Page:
I didn’t know much about Runner Runner going in. I’d only seen the trailer for it a week or so previously, and wasn’t particularly grabbed by the storyline or the stars. Although I have enjoyed Affleck and Arterton in their recent releases. My reason for seeing the film was simply that there wasn’t an awful lot to choose from that week. This probably worked in Runner Runner’s favour as I’m sure I wasn’t the only one who saw it for that very reason, and I’m not sure it would have made much of a dent in the box office if it had been released in a week when say Captain Phillips or Thor 2 were out.
I enjoyed it enough but I must admit that it’s not the most gripping plot or the greatest acting on display. I think Affleck’s best work these days is as a director, or when he’s directing himself. I don’t know if that means he tries harder or if the other directors he’s working with aren’t very good at getting the best out of him, but he certainly wasn’t at his best here, putting in a rather cheesy panto villain performance. Arterton had little to do other than look pretty, which she’s great at but she’s capable of so much more. Timberlake for me is watchable but can’t really carry movie, and with Timberlake as the lead, this leaves Runner Runner in a bit of a stalled state.
It’s watchable, but the twist at the end is underwhelming. I’d only recommend it if you don’t have something better to watch. 6.5 out of 10.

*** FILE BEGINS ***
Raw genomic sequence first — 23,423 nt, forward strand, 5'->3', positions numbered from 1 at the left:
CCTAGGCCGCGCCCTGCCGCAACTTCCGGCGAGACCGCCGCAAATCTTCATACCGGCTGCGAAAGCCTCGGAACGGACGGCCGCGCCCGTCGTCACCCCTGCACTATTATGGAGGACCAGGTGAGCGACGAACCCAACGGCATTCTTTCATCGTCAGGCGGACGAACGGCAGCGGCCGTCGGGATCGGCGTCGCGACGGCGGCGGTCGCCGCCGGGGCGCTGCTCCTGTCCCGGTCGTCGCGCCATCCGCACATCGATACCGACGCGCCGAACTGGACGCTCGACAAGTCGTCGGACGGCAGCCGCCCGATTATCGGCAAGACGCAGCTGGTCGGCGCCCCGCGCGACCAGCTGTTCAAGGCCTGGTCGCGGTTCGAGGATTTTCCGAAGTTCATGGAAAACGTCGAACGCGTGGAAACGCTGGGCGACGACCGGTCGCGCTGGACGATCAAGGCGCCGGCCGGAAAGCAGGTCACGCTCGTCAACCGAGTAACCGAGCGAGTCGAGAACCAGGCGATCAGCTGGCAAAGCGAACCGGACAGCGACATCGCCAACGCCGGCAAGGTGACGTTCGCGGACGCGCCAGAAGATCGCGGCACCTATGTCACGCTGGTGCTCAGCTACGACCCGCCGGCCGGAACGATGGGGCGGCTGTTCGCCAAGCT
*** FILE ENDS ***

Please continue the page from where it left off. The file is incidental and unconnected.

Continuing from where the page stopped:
My cinema buddy asked my opinion as to what his 1000th cinema experience should be. The choice was this, or Sunshine on Leith. I suggested this but on reflection I think he maybe should have gone with a film with Sunshine in the title.
How I Live Now tells the story of what happens to a group of kids, who are left to fend for themselves after a nuclear attack. New Yorker Daisy (Ronan), is sent to visit her cousins in the English countryside by her father, who clearly isn’t going to win any Dad of the year awards. From the moment Daisy hits UK soil, it’s immediately clear that the world is on the brink of World War 3. Daisy’s Aunt Penn (Chancellor – who has an unspecified government position), is working hard on a peace process, and leaves the kids for a day while she goes to Geneva for talks. As the oldest child is Edmond (MacKay), at 16, Aunt Penn arranges for a neighbour to come check on the children in her absence. When a nuclear explosion rocks London, the neighbour never comes and the aunt is feared dead. The kids look out for each other, with Daisy and Eddie taking care of the younger siblings, and during this time, Daisy and Eddie fall in love. All is well in their little safe haven until the military comb the area for survivors and force the two girls to leave the boys for a “safe house”, where they are forced to work but looked after by a somewhat deluded couple. Will Daisy and Piper ever make it back to Eddie and Isaac?